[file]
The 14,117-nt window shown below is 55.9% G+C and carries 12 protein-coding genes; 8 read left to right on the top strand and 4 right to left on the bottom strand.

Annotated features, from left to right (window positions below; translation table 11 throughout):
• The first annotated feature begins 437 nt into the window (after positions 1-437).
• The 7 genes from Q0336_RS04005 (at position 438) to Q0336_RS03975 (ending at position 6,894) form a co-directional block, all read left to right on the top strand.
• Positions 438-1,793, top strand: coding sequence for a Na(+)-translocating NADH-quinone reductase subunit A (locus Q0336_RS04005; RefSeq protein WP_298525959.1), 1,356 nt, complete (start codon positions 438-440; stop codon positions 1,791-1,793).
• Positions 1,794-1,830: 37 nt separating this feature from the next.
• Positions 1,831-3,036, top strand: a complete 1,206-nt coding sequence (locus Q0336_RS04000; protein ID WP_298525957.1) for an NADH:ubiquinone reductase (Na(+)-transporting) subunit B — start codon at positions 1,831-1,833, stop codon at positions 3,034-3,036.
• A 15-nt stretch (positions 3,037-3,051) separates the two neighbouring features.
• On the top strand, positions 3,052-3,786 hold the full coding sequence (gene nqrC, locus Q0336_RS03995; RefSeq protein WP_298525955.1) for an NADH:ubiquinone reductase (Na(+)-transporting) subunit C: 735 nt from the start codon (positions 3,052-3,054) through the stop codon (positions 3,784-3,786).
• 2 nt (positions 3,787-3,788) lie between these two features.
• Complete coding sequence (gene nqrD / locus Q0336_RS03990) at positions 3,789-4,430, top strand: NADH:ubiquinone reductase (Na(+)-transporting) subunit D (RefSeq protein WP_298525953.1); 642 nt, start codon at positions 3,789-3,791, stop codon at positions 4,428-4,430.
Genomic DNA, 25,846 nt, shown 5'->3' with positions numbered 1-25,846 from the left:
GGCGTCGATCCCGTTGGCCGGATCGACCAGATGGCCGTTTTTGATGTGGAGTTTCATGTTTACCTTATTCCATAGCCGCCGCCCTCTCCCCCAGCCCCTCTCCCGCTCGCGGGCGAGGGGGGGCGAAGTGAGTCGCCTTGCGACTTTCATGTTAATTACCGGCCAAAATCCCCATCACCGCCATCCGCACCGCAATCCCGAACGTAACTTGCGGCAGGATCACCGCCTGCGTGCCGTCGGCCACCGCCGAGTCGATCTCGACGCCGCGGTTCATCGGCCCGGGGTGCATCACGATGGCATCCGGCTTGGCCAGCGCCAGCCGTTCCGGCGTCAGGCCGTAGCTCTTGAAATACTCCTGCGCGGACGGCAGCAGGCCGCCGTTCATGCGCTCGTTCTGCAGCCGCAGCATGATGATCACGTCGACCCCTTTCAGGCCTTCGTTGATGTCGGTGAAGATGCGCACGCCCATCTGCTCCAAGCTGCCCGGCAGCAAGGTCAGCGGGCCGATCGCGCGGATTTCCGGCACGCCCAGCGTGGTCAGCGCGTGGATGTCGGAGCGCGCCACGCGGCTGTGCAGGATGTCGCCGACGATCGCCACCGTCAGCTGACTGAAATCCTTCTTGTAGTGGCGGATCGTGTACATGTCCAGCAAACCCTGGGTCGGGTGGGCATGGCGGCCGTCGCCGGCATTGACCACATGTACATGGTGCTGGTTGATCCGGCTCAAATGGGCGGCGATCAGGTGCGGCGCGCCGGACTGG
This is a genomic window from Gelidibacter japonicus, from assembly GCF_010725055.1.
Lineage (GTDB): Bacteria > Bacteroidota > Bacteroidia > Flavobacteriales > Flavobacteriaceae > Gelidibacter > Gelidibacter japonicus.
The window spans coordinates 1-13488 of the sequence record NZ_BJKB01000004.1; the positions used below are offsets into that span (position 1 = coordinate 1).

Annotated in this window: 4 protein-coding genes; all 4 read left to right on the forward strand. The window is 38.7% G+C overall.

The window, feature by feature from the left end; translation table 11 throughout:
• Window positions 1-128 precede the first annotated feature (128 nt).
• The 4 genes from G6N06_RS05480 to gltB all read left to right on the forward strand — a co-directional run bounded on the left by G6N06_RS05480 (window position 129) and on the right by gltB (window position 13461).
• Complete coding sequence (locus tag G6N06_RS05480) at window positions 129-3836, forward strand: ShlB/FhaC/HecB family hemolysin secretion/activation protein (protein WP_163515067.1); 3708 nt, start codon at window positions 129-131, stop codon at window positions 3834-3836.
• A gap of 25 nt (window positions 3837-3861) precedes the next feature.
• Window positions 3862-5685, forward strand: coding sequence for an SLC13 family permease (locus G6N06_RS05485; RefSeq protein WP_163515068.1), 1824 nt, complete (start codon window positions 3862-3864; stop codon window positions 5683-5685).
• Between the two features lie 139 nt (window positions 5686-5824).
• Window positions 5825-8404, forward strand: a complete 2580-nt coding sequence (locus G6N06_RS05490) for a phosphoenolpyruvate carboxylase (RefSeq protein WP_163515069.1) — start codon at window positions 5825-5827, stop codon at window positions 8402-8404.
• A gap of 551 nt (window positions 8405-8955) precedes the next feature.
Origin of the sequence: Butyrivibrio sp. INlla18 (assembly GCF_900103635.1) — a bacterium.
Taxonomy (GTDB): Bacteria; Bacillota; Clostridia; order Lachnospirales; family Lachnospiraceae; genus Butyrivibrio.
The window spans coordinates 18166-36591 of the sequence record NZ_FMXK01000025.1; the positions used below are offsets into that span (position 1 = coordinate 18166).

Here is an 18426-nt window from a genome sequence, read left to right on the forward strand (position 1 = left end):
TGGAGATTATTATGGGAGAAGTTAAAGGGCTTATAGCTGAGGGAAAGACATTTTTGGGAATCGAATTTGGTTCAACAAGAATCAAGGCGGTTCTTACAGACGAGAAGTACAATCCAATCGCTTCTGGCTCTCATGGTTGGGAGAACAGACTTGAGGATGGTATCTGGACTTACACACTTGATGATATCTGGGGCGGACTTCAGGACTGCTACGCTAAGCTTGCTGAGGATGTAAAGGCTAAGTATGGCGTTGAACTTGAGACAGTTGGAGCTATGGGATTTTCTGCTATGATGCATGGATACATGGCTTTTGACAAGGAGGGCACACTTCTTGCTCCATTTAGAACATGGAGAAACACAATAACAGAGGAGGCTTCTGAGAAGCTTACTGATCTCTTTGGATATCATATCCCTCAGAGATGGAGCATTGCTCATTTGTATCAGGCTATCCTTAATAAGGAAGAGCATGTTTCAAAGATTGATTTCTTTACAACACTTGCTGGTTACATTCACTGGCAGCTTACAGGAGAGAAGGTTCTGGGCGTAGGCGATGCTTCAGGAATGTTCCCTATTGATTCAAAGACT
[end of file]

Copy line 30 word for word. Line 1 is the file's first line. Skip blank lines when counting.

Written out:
Here is an 18426-nt window from a genome sequence, read left to right on the forward strand (position 1 = left end):